Ground-Based Transmission Spectroscopy with FORS2: A featureless optical transmission spectrum and detection of H2O for the ultra-hot Jupiter WASP-103b

Wilson, Jamie; Gibson, Neale P; Nikolov, Nikolay; Constantinou, Savvas; Madhusudhan, Nikku; Goyal, Jayesh; Barstow, Joanna K; Carter, Aarynn L; de Mooij, Ernst J W; Drummond, Benjamin; Mikal-Evans, Thomas; Helling, Christiane; Mayne, Nathan J and Sing, David K (2020). Ground-Based Transmission Spectroscopy with FORS2: A featureless optical transmission spectrum and detection of H2O for the ultra-hot Jupiter WASP-103b. Monthly Notices of the Royal Astronomical Society, 497(4) pp. 5155–5170.

DOI: https://doi.org/10.1093/mnras/staa2307

Abstract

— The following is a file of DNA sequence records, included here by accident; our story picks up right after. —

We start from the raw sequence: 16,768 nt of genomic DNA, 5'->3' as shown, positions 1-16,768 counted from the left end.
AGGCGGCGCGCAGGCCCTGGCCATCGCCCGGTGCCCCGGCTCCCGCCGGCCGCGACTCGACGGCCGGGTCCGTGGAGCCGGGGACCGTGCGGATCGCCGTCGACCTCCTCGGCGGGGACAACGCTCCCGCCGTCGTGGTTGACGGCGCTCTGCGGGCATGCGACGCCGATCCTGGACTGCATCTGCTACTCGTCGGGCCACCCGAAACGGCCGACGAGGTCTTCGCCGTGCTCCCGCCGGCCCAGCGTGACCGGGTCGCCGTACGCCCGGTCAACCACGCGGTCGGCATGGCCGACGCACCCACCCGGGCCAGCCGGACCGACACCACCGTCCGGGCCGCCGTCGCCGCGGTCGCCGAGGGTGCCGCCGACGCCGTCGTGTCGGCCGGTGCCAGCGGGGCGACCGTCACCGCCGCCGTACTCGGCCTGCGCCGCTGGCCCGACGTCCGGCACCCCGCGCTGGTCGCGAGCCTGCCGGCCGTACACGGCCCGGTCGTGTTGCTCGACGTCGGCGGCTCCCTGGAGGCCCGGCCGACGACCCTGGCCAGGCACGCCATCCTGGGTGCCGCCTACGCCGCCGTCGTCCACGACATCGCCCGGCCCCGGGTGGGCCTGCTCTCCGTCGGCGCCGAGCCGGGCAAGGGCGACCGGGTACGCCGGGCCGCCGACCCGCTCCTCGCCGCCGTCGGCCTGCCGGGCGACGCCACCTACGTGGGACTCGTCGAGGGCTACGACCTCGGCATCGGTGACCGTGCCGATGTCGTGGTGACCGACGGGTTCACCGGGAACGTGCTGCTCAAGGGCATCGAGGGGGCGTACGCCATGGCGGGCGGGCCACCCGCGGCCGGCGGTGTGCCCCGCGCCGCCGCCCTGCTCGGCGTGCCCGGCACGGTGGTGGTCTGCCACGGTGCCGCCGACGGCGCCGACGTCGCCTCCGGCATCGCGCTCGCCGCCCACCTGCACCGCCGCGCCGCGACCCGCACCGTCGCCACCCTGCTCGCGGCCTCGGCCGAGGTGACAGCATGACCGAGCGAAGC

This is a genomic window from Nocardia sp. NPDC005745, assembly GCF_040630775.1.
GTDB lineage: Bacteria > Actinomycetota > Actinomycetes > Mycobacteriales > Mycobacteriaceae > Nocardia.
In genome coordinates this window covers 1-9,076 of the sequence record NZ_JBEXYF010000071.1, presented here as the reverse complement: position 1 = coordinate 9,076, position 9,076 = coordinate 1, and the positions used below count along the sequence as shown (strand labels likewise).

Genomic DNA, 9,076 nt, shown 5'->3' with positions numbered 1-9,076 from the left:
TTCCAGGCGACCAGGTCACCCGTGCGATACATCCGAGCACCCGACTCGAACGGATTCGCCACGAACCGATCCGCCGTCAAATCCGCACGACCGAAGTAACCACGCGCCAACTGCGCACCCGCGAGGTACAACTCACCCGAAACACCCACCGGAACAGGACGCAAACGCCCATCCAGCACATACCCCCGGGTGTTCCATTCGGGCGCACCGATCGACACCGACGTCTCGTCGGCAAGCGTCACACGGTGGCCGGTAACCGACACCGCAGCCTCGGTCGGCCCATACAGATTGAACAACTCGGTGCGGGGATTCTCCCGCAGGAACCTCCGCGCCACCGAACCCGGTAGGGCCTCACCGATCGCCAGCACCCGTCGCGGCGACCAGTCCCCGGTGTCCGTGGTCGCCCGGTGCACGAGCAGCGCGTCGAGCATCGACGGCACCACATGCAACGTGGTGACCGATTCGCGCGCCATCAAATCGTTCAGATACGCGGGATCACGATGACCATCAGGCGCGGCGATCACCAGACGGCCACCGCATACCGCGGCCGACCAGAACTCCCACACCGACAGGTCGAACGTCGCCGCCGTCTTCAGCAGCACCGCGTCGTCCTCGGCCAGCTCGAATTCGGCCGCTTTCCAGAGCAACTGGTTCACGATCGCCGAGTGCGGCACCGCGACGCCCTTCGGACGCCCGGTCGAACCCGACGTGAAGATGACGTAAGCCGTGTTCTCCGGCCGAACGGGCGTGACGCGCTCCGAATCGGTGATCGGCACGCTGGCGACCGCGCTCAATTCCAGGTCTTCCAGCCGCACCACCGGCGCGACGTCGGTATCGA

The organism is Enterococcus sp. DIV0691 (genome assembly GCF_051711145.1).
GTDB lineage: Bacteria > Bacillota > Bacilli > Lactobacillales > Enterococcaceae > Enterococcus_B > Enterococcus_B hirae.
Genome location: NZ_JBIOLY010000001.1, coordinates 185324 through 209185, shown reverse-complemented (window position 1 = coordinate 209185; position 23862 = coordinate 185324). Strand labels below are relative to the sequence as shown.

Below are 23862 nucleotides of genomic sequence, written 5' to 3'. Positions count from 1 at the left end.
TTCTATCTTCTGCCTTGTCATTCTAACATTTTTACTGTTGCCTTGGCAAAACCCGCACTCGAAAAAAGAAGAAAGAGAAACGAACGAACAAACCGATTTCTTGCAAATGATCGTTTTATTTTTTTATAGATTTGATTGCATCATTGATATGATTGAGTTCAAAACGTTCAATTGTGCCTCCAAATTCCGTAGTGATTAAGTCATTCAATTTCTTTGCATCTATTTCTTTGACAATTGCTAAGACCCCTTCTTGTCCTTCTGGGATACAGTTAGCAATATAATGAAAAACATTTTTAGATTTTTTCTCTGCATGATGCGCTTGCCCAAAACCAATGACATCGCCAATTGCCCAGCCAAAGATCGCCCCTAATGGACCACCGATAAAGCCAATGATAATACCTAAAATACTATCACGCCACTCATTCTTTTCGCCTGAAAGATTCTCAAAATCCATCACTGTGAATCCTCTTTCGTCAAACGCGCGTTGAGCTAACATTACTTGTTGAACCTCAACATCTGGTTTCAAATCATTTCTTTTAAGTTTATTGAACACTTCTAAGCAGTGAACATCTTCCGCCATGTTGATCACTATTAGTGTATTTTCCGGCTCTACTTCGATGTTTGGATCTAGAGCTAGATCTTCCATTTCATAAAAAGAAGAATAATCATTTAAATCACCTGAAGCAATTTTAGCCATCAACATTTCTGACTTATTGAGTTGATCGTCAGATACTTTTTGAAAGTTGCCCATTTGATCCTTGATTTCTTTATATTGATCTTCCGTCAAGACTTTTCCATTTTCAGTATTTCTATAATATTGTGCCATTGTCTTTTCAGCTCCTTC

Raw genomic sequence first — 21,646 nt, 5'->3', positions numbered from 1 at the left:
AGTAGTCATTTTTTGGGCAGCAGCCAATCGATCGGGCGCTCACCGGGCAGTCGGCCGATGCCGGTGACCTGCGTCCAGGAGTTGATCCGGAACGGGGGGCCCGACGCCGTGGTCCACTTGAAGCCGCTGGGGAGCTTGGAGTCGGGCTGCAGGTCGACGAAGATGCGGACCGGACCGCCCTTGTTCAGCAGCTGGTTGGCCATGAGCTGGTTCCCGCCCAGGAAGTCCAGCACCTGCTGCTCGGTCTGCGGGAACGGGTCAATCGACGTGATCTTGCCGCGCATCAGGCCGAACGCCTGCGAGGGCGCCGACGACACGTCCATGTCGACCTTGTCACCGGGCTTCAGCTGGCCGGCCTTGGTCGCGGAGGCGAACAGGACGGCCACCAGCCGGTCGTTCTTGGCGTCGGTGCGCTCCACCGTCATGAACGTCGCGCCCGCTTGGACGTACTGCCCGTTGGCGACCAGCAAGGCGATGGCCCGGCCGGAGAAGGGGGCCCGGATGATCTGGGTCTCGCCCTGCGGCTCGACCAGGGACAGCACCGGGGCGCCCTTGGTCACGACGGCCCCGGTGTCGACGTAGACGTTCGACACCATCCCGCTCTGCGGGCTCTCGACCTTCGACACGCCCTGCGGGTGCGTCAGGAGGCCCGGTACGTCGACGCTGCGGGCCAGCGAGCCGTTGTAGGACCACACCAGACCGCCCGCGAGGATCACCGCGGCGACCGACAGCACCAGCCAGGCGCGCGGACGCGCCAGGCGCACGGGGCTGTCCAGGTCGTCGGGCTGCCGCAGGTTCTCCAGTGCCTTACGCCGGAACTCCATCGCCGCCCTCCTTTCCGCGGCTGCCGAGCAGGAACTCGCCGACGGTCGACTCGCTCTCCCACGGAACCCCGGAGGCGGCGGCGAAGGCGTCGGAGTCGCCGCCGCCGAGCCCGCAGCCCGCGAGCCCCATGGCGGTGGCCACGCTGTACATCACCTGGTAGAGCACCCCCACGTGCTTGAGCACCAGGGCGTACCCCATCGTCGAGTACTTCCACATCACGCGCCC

We report ground-based transmission spectroscopy of the highly irradiated and ultra-short period hot-Jupiter WASP-103b covering the wavelength range ≈ 400 – 600 nm using the FORS2 instrument on the Very Large Telescope. The light curves show significant time-correlated noise which is mainly invariant in wavelength and which we model using a Gaussian process. The precision of our transmission spectrum is improved by applying a common-mode correction derived from the white light curve, reaching typical uncertainties in transit depth of ≈ 2 × 10−4 in wavelength bins of 15 nm. After correction for flux contamination from a blended companion star, our observations reveal a featureless spectrum across the full range of the FORS2 observations and we are unable to confirm the Na absorption previously inferred using Gemini/GMOS or the strong Rayleigh scattering observed using broad-band light curves. We performed a Bayesian atmospheric retrieval on the full optical-infrared transmission spectrum using the additional data from Gemini/GMOS, HST/WFC3 and Spitzer observations and recover evidence for H2O absorption at the 4.0 σ level. However, our observations are not able to completely rule out the presence of Na, which is found at 2.0 σ in our retrievals. This may in part be explained by patchy/inhomogeneous clouds or hazes damping any absorption features in our FORS2 spectrum, but an inherently small scale height also makes this feature challenging to probe from the ground. Our results nonetheless demonstrate the continuing potential of ground-based observations for investigating exoplanet atmospheres and emphasise the need for the application of consistent and robust statistical techniques to low-resolution spectra in the presence of instrumental systematics.

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